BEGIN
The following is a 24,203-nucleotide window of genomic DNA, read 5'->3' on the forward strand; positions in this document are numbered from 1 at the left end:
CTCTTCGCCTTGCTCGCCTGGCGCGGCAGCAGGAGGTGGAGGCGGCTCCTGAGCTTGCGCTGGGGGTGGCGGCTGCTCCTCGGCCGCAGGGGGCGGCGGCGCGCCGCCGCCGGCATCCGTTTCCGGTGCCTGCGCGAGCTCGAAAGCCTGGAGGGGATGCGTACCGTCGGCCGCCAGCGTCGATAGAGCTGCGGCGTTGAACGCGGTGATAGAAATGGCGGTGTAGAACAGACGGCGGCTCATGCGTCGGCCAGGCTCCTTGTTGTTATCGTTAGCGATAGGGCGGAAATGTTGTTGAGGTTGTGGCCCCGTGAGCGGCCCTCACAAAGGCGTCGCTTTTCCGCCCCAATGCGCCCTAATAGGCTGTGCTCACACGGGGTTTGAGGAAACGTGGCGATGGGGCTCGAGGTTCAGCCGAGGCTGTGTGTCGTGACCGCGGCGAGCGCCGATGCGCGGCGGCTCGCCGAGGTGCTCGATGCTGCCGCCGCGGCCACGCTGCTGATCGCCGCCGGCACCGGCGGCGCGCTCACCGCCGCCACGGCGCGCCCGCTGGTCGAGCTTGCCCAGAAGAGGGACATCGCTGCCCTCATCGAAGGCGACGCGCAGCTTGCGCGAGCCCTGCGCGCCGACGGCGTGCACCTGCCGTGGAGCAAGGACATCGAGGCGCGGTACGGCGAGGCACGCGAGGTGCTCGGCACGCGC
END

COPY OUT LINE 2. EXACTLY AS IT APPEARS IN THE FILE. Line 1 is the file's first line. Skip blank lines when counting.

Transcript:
CTCTTCGCCTTGCTCGCCTGGCGCGGCAGCAGGAGGTGGAGGCGGCTCCTGAGCTTGCGCTGGGGGTGGCGGCTGCTCCTCGGCCGCAGGGGGCGGCGGCGCGCCGCCGCCGGCATCCGTTTCCGGTGCCTGCGCGAGCTCGAAAGCCTGGAGGGGATGCGTACCGTCGGCCGCCAGCGTCGATAGAGCTGCGGCGTTGAACGCGGTGATAGAAATGGCGGTGTAGAACAGACGGCGGCTCATGCGTCGGCCAGGCTCCTTGTTGTTATCGTTAGCGATAGGGCGGAAATGTTGTTGAGGTTGTGGCCCCGTGAGCGGCCCTCACAAAGGCGTCGCTTTTCCGCCCCAATGCGCCCTAATAGGCTGTGCTCACACGGGGTTTGAGGAAACGTGGCGATGGGGCTCGAGGTTCAGCCGAGGCTGTGTGTCGTGACCGCGGCGAGCGCCGATGCGCGGCGGCTCGCCGAGGTGCTCGATGCTGCCGCCGCGGCCACGCTGCTGATCGCCGCCGGCACCGGCGGCGCGCTCACCGCCGCCACGGCGCGCCCGCTGGTCGAGCTTGCCCAGAAGAGGGACATCGCTGCCCTCATCGAAGGCGACGCGCAGCTTGCGCGAGCCCTGCGCGCCGACGGCGTGCACCTGCCGTGGAGCAAGGACATCGAGGCGCGGTACGGCGAGGCACGCGAGGTGCTCGGCACGCGC